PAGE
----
Little Sisters of the Poor at the Supreme Court, Again

May 6, 2020

Tragically, the Little Sisters of the Poor find themselves before the Supreme Court, yet again. The justices will hear oral arguments today in their case, Little Sisters of the Poor v. Commonwealth of Pennsylvania.

The Little Sisters’ first round of court battles began in 2013 when they contested the federal mandate requiring employers, including religious organizations like the Little Sisters, to provide contraceptives in their health insurance plans. The U.S. Department of Health and Human Services (HHS) issued this troubling rule in 2011 based on ambiguous statutory language in the Affordable Care Act. Their case eventually went to the Supreme Court.

In 2016, the Supreme Court sided with the Little Sisters in a unanimous decision, vacating the lower court judgments and remanding their case to the appropriate federal appellate court. The Supreme Court did not make a decision at the time on the merits of the case, and in particular, on their claims under the Religious Freedom Restoration Act – i.e, “…whether petitioners’ religious exercise has been substantially burdened, whether the Government has a compelling interest, or whether the current regulations are the least restrictive means of serving that interest.” 

In October 2017, HHS issued a religious exemption that protected the Little Sisters and other faith-based organizations from the contraceptive mandate, apparently resolving the matter. That is, until the Commonwealth of Pennsylvania and several other states sued in federal court to deprive the Little Sisters of this exemption.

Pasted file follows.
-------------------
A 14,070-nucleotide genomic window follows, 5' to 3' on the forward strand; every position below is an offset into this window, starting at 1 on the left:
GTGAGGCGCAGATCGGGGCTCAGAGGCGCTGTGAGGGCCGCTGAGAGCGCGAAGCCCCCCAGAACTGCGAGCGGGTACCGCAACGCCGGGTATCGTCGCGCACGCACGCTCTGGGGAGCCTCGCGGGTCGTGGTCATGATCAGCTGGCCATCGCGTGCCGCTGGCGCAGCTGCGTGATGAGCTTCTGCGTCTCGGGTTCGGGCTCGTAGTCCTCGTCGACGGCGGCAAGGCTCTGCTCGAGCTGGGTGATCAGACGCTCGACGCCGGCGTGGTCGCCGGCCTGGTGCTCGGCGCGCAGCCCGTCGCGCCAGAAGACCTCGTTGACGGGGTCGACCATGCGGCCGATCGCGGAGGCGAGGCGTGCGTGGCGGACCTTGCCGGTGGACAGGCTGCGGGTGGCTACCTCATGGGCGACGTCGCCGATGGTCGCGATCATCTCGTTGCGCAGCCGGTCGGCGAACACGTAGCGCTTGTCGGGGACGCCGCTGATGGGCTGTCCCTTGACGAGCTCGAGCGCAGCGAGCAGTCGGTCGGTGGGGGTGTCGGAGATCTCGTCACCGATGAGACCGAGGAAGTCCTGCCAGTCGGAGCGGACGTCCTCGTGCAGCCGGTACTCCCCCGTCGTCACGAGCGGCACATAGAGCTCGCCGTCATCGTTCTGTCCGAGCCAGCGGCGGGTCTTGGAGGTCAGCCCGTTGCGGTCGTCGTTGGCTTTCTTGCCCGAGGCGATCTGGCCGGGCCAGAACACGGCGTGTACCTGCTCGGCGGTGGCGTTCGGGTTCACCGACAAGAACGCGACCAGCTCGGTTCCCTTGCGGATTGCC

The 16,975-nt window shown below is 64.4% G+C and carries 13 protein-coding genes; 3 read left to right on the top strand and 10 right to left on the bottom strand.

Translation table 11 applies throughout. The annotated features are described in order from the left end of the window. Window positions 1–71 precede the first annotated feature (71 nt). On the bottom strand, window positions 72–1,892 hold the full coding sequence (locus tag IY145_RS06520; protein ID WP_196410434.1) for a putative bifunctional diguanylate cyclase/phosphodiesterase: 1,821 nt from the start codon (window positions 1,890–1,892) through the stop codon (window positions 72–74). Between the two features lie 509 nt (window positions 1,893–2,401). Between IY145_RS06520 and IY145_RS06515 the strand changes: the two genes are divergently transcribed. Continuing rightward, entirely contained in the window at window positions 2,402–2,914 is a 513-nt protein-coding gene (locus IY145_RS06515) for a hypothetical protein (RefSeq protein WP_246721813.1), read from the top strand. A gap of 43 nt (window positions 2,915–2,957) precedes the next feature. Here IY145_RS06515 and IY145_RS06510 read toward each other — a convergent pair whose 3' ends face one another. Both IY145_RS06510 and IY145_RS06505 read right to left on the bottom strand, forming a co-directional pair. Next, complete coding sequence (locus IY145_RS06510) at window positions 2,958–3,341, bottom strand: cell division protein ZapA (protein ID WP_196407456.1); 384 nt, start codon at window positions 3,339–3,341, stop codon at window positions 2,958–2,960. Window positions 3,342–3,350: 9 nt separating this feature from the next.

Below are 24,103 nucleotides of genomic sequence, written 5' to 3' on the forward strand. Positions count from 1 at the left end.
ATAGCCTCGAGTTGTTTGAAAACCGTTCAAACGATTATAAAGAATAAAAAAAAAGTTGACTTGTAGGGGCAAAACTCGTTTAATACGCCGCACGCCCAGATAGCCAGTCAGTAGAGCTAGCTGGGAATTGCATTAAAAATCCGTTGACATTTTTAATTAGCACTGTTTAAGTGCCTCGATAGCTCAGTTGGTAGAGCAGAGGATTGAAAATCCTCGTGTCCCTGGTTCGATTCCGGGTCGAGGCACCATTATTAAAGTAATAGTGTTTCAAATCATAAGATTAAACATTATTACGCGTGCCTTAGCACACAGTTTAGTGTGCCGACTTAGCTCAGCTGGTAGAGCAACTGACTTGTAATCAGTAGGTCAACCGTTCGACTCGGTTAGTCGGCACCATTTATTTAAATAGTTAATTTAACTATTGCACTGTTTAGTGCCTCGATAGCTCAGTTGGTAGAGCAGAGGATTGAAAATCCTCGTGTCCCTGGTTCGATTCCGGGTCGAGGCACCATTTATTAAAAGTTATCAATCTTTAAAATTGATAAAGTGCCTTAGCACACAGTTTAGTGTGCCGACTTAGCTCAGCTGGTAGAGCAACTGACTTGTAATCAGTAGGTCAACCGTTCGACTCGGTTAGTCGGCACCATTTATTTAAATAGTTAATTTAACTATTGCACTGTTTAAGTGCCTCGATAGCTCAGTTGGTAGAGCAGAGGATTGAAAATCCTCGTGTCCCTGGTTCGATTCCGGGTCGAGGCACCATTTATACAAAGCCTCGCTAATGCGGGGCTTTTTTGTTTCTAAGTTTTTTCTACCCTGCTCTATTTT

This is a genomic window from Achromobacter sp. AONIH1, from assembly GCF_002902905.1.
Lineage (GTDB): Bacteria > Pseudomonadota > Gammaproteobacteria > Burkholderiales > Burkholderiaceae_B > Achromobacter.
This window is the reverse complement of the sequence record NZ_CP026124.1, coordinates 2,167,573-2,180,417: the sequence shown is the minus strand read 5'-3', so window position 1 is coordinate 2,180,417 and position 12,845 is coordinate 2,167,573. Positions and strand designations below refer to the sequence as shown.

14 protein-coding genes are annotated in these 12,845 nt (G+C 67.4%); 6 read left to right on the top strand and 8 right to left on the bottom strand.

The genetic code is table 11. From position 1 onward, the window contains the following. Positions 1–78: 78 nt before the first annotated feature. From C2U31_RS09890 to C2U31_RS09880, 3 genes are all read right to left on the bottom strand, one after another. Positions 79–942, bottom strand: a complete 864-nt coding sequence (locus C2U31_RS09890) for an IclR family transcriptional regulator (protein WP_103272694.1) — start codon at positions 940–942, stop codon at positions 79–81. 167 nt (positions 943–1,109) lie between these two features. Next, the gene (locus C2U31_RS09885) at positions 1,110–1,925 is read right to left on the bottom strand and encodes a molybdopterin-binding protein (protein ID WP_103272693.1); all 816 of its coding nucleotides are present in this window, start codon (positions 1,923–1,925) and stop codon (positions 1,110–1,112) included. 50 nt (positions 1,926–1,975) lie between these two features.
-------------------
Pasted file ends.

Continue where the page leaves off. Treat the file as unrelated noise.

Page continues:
The mission of the Little Sisters “is to offer the neediest elderly of every race and religion a home where they will be welcomed as Christ, cared for as family and accompanied with dignity until God calls them to himself.” They seek to undertake this mission in a manner consistent with the teachings of the Catholic Church. As the Little Sisters have learned over the past several years, their religious identity can be a huge problem when the government decides to enlist private organizations in the distribution of contraceptives via their health insurance plans. 

There are crucial legal questions in this case, and our friends at the Becket Fund for Religious Liberty continue to work assiduously to defend the Little Sisters and help the Court get this one right. But the underlying policy and cultural conditions that have led to these years of litigation must also be addressed. The idea that the federal government should be in the business of providing contraceptives deserves scrutiny in its own right. That it has sought to do so by enlisting private organizations is even more troubling. The problems produced by the HHS mandate have then been compounded by the rigid approach the government took in implementing it. The ensuing court battles in which the Little Sisters have been ensnared, of course, make this point emphatically. 

We certainly hope the Supreme Court rules to protect the religious freedom of the Little Sisters of the Poor, but it never should have come to this.

Nathan A. Berkeley, RFI Communications Director and Research Coordinator